Frequently Asked Questions

What is the Midwives Model of Care?

The Midwives Model of Care is based on the fact that pregnancy and birth are normal life processes.

The Midwives Model of Care includes:

  • Monitoring the physical, psychological, and social well-being of the mother throughout the childbearing cycle
  • Providing the mother with individualized education, counseling, and prenatal care, continuous hands-on assistance during labor and delivery, and postpartum support
  • Minimizing technological interventions
  • Identifying and referring women who require obstetrical attention

The application of this woman-centered model of care has been proven to reduce the incidence of birth injury, trauma, and cesarean section.

Is an out-of-hospital birth safe?

Out-of-hospital birth (at the birth center or in your own home) is as safe as, or safer than, a hospital birth for the majority of women. Florida licensed midwives complete 3 years of hands-on education before sitting the licensing exam written by the North American Registry of Midwives. Licensed by the Florida Department of Health, Florida LMs must adhere to the midwifery law, regulating standard of care and ensuring that LMs only attend low risk women who are appropriate for out-of-hospital birth. The best research continues to show that home birth for women with low-risk healthy pregnancies, attended by a qualified birth attendant, is no more risky than birth in the hospital.  Not only that, but in the U.S., women choosing home birth with a midwife have far fewer interventions during their labor, birth and immediate postpartum period, contributing to easier healing, breastfeeding and bonding with their new babies.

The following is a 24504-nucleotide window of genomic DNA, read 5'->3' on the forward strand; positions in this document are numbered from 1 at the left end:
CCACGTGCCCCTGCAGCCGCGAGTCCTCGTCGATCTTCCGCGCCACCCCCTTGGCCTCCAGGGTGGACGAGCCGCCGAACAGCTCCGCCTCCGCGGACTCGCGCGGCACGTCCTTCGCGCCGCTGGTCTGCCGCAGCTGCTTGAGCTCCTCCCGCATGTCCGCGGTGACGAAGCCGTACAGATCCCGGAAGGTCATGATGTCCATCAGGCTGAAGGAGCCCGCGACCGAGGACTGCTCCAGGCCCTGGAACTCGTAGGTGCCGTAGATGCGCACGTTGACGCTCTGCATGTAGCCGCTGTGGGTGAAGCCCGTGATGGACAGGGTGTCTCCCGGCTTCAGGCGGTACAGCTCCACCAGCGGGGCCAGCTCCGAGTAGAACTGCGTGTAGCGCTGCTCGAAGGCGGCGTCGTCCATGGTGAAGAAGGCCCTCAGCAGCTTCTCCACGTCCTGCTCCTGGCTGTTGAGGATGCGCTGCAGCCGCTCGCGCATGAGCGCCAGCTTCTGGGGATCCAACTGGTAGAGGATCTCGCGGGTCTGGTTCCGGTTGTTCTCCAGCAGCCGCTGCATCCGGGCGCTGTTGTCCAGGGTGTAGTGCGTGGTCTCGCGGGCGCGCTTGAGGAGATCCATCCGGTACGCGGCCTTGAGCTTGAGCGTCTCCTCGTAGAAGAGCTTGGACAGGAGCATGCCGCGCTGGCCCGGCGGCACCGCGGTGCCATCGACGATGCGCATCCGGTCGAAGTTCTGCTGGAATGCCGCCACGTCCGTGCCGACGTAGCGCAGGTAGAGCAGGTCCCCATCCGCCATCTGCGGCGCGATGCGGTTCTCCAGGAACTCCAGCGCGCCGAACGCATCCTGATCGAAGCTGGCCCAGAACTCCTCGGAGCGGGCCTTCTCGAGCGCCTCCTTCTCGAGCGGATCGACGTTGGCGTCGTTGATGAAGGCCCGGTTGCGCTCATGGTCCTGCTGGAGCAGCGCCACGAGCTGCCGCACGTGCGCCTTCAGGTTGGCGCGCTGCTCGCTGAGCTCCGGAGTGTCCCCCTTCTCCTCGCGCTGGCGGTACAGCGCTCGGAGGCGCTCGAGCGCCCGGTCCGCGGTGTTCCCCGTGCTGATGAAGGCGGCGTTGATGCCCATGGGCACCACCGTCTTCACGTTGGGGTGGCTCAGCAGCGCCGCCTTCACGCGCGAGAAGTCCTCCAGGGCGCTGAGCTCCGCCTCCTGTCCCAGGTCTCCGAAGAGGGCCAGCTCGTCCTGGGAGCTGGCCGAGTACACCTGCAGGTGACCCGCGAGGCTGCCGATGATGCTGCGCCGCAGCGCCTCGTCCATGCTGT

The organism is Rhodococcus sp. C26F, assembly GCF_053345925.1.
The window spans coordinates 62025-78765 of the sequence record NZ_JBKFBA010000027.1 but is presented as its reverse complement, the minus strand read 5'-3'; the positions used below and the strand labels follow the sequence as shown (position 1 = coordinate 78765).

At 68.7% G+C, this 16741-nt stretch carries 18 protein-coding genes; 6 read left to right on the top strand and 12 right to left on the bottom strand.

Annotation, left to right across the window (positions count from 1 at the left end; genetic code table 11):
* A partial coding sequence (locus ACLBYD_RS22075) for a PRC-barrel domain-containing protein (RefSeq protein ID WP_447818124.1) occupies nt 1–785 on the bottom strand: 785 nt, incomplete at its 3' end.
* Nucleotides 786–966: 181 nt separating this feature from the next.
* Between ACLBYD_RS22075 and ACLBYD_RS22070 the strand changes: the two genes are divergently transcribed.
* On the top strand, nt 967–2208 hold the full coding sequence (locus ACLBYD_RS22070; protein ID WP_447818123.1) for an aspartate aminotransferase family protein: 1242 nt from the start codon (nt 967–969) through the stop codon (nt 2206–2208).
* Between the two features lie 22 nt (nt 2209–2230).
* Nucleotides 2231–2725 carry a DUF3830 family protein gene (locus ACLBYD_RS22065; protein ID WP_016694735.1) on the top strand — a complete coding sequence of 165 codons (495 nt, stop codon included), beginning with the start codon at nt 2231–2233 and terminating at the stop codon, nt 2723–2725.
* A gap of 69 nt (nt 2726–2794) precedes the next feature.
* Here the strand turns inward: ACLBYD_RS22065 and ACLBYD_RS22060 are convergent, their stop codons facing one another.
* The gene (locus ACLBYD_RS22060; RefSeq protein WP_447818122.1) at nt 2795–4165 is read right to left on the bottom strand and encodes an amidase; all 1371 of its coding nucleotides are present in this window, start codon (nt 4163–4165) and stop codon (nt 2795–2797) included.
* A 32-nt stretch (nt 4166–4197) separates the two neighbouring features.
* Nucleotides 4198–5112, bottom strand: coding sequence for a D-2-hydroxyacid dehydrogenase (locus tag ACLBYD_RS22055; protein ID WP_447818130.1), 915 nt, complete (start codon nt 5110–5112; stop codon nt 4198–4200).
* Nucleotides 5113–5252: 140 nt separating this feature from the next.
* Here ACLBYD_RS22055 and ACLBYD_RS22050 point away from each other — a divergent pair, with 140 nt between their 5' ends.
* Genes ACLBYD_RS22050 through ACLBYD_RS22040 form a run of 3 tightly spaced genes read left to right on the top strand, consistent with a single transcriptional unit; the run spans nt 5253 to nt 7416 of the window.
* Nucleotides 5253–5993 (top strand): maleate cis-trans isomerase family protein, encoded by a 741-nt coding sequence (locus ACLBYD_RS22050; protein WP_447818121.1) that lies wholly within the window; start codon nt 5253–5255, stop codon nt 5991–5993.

Citizens for Midwifery has a printout you can read and share with your family and friends.

What are the benefits of home birth?

Childbirth is a natural biological function, not an illness or disease requiring medical intervention. The benefits are endless, but here are a few…

  • You are in charge of your birth
  • Your body can work at its own pace; you aren’t put on any time limit.